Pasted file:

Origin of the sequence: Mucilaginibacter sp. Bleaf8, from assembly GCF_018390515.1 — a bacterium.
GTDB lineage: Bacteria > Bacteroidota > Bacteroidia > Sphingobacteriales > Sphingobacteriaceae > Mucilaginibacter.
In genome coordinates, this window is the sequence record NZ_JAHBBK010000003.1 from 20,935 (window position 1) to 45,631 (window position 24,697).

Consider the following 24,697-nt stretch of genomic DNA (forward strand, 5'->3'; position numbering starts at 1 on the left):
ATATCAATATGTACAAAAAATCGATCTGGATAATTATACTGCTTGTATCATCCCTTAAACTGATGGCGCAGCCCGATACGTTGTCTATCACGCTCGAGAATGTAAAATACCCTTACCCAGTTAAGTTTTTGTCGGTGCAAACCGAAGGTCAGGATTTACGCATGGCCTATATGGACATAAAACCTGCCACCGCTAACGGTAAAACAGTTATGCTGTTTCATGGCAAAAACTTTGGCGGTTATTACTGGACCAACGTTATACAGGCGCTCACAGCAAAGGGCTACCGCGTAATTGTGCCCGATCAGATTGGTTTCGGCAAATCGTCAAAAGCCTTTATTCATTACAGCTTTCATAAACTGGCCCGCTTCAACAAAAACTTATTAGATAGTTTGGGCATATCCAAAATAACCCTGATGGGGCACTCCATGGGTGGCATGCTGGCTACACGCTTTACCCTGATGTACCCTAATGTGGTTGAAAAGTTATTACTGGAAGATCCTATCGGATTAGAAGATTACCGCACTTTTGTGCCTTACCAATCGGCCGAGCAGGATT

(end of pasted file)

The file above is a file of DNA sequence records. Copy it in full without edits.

Origin of the sequence: Mucilaginibacter sp. Bleaf8, from assembly GCF_018390515.1 — a bacterium.
GTDB lineage: Bacteria > Bacteroidota > Bacteroidia > Sphingobacteriales > Sphingobacteriaceae > Mucilaginibacter.
In genome coordinates, this window is the sequence record NZ_JAHBBK010000003.1 from 20,935 (window position 1) to 45,631 (window position 24,697).

Consider the following 24,697-nt stretch of genomic DNA (forward strand, 5'->3'; position numbering starts at 1 on the left):
ATATCAATATGTACAAAAAATCGATCTGGATAATTATACTGCTTGTATCATCCCTTAAACTGATGGCGCAGCCCGATACGTTGTCTATCACGCTCGAGAATGTAAAATACCCTTACCCAGTTAAGTTTTTGTCGGTGCAAACCGAAGGTCAGGATTTACGCATGGCCTATATGGACATAAAACCTGCCACCGCTAACGGTAAAACAGTTATGCTGTTTCATGGCAAAAACTTTGGCGGTTATTACTGGACCAACGTTATACAGGCGCTCACAGCAAAGGGCTACCGCGTAATTGTGCCCGATCAGATTGGTTTCGGCAAATCGTCAAAAGCCTTTATTCATTACAGCTTTCATAAACTGGCCCGCTTCAACAAAAACTTATTAGATAGTTTGGGCATATCCAAAATAACCCTGATGGGGCACTCCATGGGTGGCATGCTGGCTACACGCTTTACCCTGATGTACCCTAATGTGGTTGAAAAGTTATTACTGGAAGATCCTATCGGATTAGAAGATTACCGCACTTTTGTGCCTTACCAATCGGCCGAGCAGGATT